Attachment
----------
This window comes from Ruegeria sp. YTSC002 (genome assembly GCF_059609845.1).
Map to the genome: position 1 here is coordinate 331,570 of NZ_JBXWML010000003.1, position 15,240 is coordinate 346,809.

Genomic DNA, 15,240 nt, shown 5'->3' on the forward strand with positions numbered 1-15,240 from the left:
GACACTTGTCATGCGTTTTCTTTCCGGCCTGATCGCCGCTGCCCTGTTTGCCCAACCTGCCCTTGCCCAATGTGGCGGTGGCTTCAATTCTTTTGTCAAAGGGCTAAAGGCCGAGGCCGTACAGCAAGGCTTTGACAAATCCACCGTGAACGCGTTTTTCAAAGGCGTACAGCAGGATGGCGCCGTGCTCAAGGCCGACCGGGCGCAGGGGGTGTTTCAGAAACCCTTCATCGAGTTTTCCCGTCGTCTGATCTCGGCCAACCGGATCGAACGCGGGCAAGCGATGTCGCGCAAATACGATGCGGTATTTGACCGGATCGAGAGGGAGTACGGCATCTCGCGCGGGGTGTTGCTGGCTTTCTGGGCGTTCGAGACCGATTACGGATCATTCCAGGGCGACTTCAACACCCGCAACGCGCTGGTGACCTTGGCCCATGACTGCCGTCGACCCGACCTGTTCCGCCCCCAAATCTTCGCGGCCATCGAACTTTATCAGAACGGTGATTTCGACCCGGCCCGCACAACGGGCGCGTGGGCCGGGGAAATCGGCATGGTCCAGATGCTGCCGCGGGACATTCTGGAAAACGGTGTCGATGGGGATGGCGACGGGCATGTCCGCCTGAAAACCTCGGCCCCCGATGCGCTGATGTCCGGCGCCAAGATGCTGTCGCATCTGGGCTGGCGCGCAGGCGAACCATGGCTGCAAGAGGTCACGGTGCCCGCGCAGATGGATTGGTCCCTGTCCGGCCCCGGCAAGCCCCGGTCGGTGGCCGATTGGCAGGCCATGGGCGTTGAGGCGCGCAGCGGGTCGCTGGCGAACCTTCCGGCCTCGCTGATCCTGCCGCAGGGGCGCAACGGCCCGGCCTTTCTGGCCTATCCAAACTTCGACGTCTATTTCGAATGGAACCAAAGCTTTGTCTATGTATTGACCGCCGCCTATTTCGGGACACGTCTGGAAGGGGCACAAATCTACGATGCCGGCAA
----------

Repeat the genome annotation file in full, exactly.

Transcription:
This window comes from Ruegeria sp. YTSC002 (genome assembly GCF_059609845.1).
Map to the genome: position 1 here is coordinate 331,570 of NZ_JBXWML010000003.1, position 15,240 is coordinate 346,809.

Genomic DNA, 15,240 nt, shown 5'->3' on the forward strand with positions numbered 1-15,240 from the left:
GACACTTGTCATGCGTTTTCTTTCCGGCCTGATCGCCGCTGCCCTGTTTGCCCAACCTGCCCTTGCCCAATGTGGCGGTGGCTTCAATTCTTTTGTCAAAGGGCTAAAGGCCGAGGCCGTACAGCAAGGCTTTGACAAATCCACCGTGAACGCGTTTTTCAAAGGCGTACAGCAGGATGGCGCCGTGCTCAAGGCCGACCGGGCGCAGGGGGTGTTTCAGAAACCCTTCATCGAGTTTTCCCGTCGTCTGATCTCGGCCAACCGGATCGAACGCGGGCAAGCGATGTCGCGCAAATACGATGCGGTATTTGACCGGATCGAGAGGGAGTACGGCATCTCGCGCGGGGTGTTGCTGGCTTTCTGGGCGTTCGAGACCGATTACGGATCATTCCAGGGCGACTTCAACACCCGCAACGCGCTGGTGACCTTGGCCCATGACTGCCGTCGACCCGACCTGTTCCGCCCCCAAATCTTCGCGGCCATCGAACTTTATCAGAACGGTGATTTCGACCCGGCCCGCACAACGGGCGCGTGGGCCGGGGAAATCGGCATGGTCCAGATGCTGCCGCGGGACATTCTGGAAAACGGTGTCGATGGGGATGGCGACGGGCATGTCCGCCTGAAAACCTCGGCCCCCGATGCGCTGATGTCCGGCGCCAAGATGCTGTCGCATCTGGGCTGGCGCGCAGGCGAACCATGGCTGCAAGAGGTCACGGTGCCCGCGCAGATGGATTGGTCCCTGTCCGGCCCCGGCAAGCCCCGGTCGGTGGCCGATTGGCAGGCCATGGGCGTTGAGGCGCGCAGCGGGTCGCTGGCGAACCTTCCGGCCTCGCTGATCCTGCCGCAGGGGCGCAACGGCCCGGCCTTTCTGGCCTATCCAAACTTCGACGTCTATTTCGAATGGAACCAAAGCTTTGTCTATGTATTGACCGCCGCCTATTTCGGGACACGTCTGGAAGGGGCACAAATCTACGATGCCGGCAA